THURSDAY, Oct. 2 (HealthDay News) -- New research shows that overeating triggers a metabolic response normally dormant in the hypothalamus region of the brain, even when a person hasn't gained weight.
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"We discovered a very general disease pathway in the hypothalamus, a structure in the middle part of the brain which functions to regulate appetite, feeding behavior, energy and therefore body-weight balance and metabolic processes," said Dr. Dongsheng Cai, senior author of a paper published in the Oct. 3 issue of Cell that details the findings.
"Persistent stimuli from excessive amount of calories can trigger this response before the overt onset of obesity, and this response when induced can promote overeating, contributing to increased levels of caloric overconsumption," Cai added. "So, this process can be like a vicious cycle."
Although the study was conducted in mice, the authors believe the findings will also apply to humans.
Two-thirds of U.S. adults are overweight or obese; one-third are obese.
Current efforts to combat obesity -- namely dieting and exercise -- are rarely effective and certainly are not long-lasting.
"Exercise and diet may correct abnormal brain regulation [but] long-term food control is very difficult," said Cai, an assistant professor of physiology at the University of Wisconsin-Madison. "We don't understand why. . . The first important thing to understand is how the dysregulation of the brain is processed. The study we just did provides a new pathway. It's the opening of a new direction."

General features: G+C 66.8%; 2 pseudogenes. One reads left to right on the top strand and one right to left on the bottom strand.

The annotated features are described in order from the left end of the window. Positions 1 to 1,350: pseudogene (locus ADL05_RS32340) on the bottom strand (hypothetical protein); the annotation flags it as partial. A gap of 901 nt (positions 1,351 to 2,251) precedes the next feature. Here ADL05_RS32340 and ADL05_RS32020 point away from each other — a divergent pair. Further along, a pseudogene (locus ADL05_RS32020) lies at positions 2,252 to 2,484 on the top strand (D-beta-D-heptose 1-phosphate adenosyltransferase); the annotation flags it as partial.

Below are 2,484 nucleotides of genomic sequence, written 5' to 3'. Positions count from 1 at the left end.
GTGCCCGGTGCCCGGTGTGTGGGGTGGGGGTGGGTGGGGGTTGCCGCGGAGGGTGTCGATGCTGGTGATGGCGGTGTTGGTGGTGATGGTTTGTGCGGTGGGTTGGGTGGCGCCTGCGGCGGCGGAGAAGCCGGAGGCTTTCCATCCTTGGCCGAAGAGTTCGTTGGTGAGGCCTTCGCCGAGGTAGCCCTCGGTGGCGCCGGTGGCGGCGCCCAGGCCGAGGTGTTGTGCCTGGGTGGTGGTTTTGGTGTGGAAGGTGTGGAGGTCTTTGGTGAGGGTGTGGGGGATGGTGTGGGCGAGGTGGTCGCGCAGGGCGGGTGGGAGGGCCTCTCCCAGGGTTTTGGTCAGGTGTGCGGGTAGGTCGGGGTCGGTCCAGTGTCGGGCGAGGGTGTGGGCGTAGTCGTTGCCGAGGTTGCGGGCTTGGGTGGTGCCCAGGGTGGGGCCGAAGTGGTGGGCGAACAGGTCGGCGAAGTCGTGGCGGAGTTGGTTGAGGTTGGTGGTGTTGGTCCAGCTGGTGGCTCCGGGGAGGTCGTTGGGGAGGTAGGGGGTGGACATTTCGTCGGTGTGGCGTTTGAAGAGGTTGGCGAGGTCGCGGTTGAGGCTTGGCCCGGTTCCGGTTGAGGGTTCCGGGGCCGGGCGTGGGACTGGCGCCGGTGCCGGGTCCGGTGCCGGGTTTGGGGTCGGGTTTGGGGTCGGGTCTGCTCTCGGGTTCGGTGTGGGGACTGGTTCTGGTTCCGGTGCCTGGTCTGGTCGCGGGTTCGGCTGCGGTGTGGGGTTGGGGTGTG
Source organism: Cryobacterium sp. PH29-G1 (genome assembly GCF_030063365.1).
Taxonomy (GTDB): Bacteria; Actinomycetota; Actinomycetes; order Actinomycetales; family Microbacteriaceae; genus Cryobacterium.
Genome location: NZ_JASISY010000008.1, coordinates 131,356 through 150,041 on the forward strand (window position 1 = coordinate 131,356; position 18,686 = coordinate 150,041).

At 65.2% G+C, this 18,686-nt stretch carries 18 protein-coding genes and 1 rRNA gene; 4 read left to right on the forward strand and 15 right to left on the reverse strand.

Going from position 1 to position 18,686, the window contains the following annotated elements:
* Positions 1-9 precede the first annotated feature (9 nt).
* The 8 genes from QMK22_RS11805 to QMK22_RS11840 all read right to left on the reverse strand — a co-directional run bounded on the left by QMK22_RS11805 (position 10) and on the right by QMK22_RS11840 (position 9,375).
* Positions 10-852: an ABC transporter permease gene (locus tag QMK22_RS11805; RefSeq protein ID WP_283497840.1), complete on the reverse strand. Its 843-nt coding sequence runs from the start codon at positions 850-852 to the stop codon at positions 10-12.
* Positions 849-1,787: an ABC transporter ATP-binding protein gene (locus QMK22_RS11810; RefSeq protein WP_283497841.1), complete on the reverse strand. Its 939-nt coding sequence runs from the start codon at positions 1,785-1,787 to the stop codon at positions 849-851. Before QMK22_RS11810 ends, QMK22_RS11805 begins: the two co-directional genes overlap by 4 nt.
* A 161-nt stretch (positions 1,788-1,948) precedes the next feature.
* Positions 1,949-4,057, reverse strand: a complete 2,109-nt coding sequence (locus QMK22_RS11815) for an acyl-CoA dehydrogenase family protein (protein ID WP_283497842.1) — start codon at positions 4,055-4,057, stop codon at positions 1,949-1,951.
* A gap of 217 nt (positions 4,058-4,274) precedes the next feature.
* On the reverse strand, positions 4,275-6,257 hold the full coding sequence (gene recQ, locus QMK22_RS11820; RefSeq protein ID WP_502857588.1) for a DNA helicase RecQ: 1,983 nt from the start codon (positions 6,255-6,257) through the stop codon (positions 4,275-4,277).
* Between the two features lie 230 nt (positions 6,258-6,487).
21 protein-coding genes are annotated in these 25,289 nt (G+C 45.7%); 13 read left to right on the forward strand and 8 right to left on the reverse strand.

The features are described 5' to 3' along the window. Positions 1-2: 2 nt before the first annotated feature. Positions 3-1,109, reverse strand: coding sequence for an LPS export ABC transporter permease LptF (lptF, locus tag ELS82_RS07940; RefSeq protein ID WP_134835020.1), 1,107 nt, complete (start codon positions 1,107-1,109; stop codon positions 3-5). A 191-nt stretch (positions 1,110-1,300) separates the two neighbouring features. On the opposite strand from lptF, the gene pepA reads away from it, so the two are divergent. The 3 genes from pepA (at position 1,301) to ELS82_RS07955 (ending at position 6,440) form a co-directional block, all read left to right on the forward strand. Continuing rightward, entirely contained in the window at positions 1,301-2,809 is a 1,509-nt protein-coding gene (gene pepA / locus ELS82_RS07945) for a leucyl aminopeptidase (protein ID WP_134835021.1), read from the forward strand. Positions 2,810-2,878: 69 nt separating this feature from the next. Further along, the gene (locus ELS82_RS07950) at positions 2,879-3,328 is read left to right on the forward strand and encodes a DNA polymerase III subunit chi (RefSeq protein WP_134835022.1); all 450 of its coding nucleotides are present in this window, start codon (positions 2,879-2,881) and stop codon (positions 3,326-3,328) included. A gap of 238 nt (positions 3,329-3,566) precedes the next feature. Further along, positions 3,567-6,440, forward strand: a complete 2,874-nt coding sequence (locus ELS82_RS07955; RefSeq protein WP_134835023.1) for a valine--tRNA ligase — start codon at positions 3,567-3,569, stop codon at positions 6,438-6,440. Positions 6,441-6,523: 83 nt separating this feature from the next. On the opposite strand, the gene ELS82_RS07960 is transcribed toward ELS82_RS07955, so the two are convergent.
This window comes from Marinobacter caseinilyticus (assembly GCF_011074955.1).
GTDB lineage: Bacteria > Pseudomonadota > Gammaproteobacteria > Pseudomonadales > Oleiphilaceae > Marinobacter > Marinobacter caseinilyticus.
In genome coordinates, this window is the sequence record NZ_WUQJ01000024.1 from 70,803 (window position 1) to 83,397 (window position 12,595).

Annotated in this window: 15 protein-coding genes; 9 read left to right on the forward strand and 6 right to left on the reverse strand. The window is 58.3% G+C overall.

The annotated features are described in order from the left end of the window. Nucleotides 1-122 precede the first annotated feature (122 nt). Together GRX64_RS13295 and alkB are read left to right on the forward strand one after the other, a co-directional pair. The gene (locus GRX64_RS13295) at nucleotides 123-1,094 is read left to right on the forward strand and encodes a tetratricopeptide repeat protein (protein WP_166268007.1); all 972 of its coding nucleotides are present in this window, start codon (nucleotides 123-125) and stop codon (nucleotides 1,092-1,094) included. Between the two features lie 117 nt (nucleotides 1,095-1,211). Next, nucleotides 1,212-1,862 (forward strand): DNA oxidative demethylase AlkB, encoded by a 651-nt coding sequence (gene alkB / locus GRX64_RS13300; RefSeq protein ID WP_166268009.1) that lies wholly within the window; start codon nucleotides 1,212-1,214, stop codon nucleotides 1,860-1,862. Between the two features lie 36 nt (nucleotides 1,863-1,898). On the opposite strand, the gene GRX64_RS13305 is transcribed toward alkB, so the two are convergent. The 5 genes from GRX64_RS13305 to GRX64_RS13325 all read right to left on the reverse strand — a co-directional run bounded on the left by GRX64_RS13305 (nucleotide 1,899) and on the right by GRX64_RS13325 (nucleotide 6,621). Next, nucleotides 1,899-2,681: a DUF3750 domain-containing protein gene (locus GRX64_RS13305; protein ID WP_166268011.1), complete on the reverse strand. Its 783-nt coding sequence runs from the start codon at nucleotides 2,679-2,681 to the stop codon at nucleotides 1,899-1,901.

Until recently, researchers didn't know that the hypothalamus was important for how energy processing is conducted in the body.
"The brain is receiving more and more attention from the field . . . but nobody knows whether and how the hypothalamus could be responsible for the increasing occurrence of energy imbalance and obesity under today's environment typical of overnutrition," Cai explained.
Prior research had shown that eating too much triggered inflammatory responses in muscles, liver and other metabolic tissues, changes that underlie the development of type 2 diabetes. So the IKKb/NF-kB pathway had already been identified as a crucial player in these processes.
But it wasn't known if the same pathway was at work in the central nervous system.
In studying the brains of mice, Cai and his colleagues found that a high-fat or high-sugar diet did indeed increase the activity of this pathway in the brain as well. Similarly, the pathway is active in the brains of mice predisposed to obesity.
Once awakened, the pathway induces insulin resistance and dysfunctions of other hormones engaged with weight control and appetite.
While chronic inflammation was once thought to be a result of obesity, it now appears to promote it as well.
SOURCES: Dongsheng Cai, M.D., Ph.D., assistant professor, physiology, University of Wisconsin-Madison; Oct. 3, 2008, Cell
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